Why has the government withdrawn the PDP Bill?
The Personal Data Protection Bill was proposed by the government to protect citizens’ data privacy. Despite the long and arduous legislative and consultation process, the Bill was withdrawn last Wednesday.
Minister of Railways and Communications Ashwini Vaishnaw said the Bill was withdrawn because the Joint Parliamentary Committee proposed a large set of changes, and it would be far easier to come out with a new Bill instead of modifying the current one. The PDP Bill was submitted to the JPC in 2019, and the JPC released its report in December 2021, where it proposed 81 amendments and 12 recommendations.
How long was the proposed Bill in the works?
While some contours of the data protection framework have been in discussion for the past decade, the PDP Bill itself is five years in making. Between 2011 and 2014 the Ministry of Personnel, Public Grievances and Pensions started coordinating the Draft Privacy Bill’s versions dealing with Data Protection and Surveillance reform, however, the work was halted.
The next trigger for the government to was the Supreme Court’s decision on the Justice K.S. Puttaswamy vs Union of India case, where it ruled that a citizen’s right to privacy is a fundamental right. This kick-started the formulation process of the current version of the PDP Bill.
In 2018, the Srikrishna Committee released a 176-page report and proposed the first draft of the PDP Bill. The draft PDP went through various consultation processes and revisions after which it was introduced in Parliament in 2019 along with the Srikrishna Committee’s recommendations. In December 2019 the Bill was sent to the JPC for review from both Houses, which came out with its report in December 2021.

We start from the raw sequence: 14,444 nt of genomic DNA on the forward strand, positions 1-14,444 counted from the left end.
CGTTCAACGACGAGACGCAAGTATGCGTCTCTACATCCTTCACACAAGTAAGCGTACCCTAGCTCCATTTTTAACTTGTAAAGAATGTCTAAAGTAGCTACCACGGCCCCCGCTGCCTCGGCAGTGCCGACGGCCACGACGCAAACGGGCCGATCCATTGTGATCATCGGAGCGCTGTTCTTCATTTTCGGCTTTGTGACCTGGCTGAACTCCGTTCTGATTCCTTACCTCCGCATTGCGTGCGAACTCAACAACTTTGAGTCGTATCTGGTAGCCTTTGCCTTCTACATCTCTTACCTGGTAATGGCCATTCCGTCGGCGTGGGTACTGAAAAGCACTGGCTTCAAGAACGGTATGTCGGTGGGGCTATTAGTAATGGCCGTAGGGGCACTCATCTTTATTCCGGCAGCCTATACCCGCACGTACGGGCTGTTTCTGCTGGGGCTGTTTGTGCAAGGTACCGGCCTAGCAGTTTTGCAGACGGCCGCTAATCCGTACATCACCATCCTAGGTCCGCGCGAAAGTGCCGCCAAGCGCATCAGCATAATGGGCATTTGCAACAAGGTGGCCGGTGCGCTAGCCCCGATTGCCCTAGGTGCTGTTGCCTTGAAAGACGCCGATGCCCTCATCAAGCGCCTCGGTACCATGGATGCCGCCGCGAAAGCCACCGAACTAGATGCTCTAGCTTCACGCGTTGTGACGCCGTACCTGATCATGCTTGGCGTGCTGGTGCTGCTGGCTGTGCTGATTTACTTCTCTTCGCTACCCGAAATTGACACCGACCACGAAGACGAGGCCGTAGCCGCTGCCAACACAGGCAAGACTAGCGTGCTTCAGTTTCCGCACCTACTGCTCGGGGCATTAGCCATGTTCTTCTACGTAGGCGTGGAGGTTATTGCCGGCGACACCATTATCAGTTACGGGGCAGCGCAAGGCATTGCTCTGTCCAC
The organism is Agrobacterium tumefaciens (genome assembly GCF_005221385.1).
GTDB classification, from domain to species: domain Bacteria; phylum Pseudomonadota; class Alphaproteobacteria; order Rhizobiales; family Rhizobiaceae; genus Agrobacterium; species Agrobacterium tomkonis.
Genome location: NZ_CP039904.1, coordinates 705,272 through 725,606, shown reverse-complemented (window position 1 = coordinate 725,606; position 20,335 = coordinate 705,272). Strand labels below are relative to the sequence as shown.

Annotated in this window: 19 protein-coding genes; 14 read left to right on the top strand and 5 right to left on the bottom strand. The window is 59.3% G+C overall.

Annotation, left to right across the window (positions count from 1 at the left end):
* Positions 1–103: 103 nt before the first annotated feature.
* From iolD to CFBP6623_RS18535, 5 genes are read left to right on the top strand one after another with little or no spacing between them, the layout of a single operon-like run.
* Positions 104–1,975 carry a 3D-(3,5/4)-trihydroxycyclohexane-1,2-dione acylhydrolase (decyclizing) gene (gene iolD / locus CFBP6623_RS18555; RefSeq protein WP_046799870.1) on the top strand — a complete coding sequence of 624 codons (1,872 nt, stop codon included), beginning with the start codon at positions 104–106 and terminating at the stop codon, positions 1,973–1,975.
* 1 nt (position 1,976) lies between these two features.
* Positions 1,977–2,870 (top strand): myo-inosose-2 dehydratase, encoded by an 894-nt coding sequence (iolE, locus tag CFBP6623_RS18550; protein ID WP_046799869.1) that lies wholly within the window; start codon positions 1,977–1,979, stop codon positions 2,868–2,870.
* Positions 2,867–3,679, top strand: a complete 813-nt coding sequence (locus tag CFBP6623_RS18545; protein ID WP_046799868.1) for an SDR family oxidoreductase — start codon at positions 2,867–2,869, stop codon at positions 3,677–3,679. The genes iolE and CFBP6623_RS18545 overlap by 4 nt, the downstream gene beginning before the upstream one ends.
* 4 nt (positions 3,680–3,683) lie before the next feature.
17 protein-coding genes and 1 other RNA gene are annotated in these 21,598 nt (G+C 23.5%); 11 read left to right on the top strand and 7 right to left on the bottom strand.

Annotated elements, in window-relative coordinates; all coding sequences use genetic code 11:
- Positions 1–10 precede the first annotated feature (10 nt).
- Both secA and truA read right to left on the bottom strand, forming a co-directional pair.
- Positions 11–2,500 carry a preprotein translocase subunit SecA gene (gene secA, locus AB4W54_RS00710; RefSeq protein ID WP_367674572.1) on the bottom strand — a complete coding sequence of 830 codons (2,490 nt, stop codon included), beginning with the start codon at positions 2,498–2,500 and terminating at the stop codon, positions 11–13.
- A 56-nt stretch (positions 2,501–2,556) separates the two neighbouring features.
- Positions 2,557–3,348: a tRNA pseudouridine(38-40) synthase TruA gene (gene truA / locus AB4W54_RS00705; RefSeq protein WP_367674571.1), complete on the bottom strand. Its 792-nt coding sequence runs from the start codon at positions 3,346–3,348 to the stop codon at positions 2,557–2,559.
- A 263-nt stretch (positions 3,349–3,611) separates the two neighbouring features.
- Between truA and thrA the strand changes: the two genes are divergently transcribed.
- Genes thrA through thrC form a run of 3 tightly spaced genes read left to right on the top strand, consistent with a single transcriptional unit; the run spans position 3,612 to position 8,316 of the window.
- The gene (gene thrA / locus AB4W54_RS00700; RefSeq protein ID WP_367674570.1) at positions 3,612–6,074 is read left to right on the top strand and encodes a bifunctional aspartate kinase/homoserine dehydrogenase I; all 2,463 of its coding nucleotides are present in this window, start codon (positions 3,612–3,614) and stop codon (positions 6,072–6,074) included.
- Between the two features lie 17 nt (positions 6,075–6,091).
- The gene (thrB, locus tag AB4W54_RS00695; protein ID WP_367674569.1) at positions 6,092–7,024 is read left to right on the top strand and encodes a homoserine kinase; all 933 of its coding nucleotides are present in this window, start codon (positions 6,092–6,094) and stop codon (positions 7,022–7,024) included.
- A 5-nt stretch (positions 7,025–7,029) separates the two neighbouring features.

Why is this law important?
For the first time, a Bill was enacted to protect the digital rights and privacy of Indians. Global attempts include the General Data Protection Regulation implemented by the European Union, and the State data privacy laws in the United States. Even, Brazil has implemented a data privacy legislation.
While India has some laws to regulate sensitive data under the Information and Technology Act of 2000, no legislation has been passed so far to implement the ethos of the Puttaswamy judgment, which guaranteed Indians their right to privacy. As Indians increasingly onboard onto digital platforms, there is an urgent need to protect citizens’ personal data and make the data utilisation process transparent.
What were the controversial aspects of the Bill?
The PDP Bill’s opponents included tech companies and civil liberties organisations. Most private enterprises opposed the data localisation norms that were part of the Bill, which they felt were stringent.
In fact, many tech giants such as Google and Meta frowned at the JPC’s criticism of their data collection methods. Indian technology industry bodies also felt that some aspects of the PDP Bill would hamper the growth of the Indian tech start-up ecosystem.
On the other hand, civil liberties organisations noted that there was significant state overreach in the PDP Bill. Privacy rights organisation Internet Freedom Foundation said more needs to be done to hold the Data Protection Authority accountable, furthermore the utilisation of citizen data by the Indian State also must be kept ‘in check’.
What happens now?
After withdrawing the PDP Bill the government plans to introduce four comprehensive laws to cover the digital tech landscape. This will include introducing new regulations in the domains of telecom, information and technology, personal data and privacy, and social media accountability. The government has committed to submit the draft of the next data protection framework no later than the next Budget session.
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